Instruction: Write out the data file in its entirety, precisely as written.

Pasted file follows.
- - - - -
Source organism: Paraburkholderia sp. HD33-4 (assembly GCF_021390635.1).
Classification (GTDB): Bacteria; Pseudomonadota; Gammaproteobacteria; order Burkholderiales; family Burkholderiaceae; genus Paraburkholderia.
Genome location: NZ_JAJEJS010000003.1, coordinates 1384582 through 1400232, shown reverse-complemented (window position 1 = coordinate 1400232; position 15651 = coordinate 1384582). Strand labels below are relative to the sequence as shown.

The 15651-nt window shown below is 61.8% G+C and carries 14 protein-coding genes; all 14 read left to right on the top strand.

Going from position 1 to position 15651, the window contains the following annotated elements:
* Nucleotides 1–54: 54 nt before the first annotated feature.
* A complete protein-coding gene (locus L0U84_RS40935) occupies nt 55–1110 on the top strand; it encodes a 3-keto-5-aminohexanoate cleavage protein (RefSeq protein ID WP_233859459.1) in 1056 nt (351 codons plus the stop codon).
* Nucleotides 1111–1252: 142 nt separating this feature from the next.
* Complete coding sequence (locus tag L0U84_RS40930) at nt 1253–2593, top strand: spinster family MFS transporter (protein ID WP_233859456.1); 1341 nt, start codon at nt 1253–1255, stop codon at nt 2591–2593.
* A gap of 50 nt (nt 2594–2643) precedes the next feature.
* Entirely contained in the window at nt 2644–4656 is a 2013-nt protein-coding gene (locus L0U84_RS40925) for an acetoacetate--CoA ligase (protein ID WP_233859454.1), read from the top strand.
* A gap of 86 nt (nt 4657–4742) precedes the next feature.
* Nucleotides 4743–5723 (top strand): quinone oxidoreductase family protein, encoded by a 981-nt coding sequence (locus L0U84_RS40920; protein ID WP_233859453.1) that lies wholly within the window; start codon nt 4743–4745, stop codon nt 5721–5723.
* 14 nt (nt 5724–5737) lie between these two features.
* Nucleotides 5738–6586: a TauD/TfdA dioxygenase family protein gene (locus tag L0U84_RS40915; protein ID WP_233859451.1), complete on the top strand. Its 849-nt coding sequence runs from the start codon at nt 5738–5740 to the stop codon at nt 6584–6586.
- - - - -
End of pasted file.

Source organism: Paraburkholderia sp. HD33-4 (assembly GCF_021390635.1).
Classification (GTDB): Bacteria; Pseudomonadota; Gammaproteobacteria; order Burkholderiales; family Burkholderiaceae; genus Paraburkholderia.
Genome location: NZ_JAJEJS010000003.1, coordinates 1384582 through 1400232, shown reverse-complemented (window position 1 = coordinate 1400232; position 15651 = coordinate 1384582). Strand labels below are relative to the sequence as shown.

The 15651-nt window shown below is 61.8% G+C and carries 14 protein-coding genes; all 14 read left to right on the top strand.

Going from position 1 to position 15651, the window contains the following annotated elements:
* Nucleotides 1–54: 54 nt before the first annotated feature.
* A complete protein-coding gene (locus L0U84_RS40935) occupies nt 55–1110 on the top strand; it encodes a 3-keto-5-aminohexanoate cleavage protein (RefSeq protein ID WP_233859459.1) in 1056 nt (351 codons plus the stop codon).
* Nucleotides 1111–1252: 142 nt separating this feature from the next.
* Complete coding sequence (locus tag L0U84_RS40930) at nt 1253–2593, top strand: spinster family MFS transporter (protein ID WP_233859456.1); 1341 nt, start codon at nt 1253–1255, stop codon at nt 2591–2593.
* A gap of 50 nt (nt 2594–2643) precedes the next feature.
* Entirely contained in the window at nt 2644–4656 is a 2013-nt protein-coding gene (locus L0U84_RS40925) for an acetoacetate--CoA ligase (protein ID WP_233859454.1), read from the top strand.
* A gap of 86 nt (nt 4657–4742) precedes the next feature.
* Nucleotides 4743–5723 (top strand): quinone oxidoreductase family protein, encoded by a 981-nt coding sequence (locus L0U84_RS40920; protein ID WP_233859453.1) that lies wholly within the window; start codon nt 4743–4745, stop codon nt 5721–5723.
* 14 nt (nt 5724–5737) lie between these two features.
* Nucleotides 5738–6586: a TauD/TfdA dioxygenase family protein gene (locus tag L0U84_RS40915; protein ID WP_233859451.1), complete on the top strand. Its 849-nt coding sequence runs from the start codon at nt 5738–5740 to the stop codon at nt 6584–6586.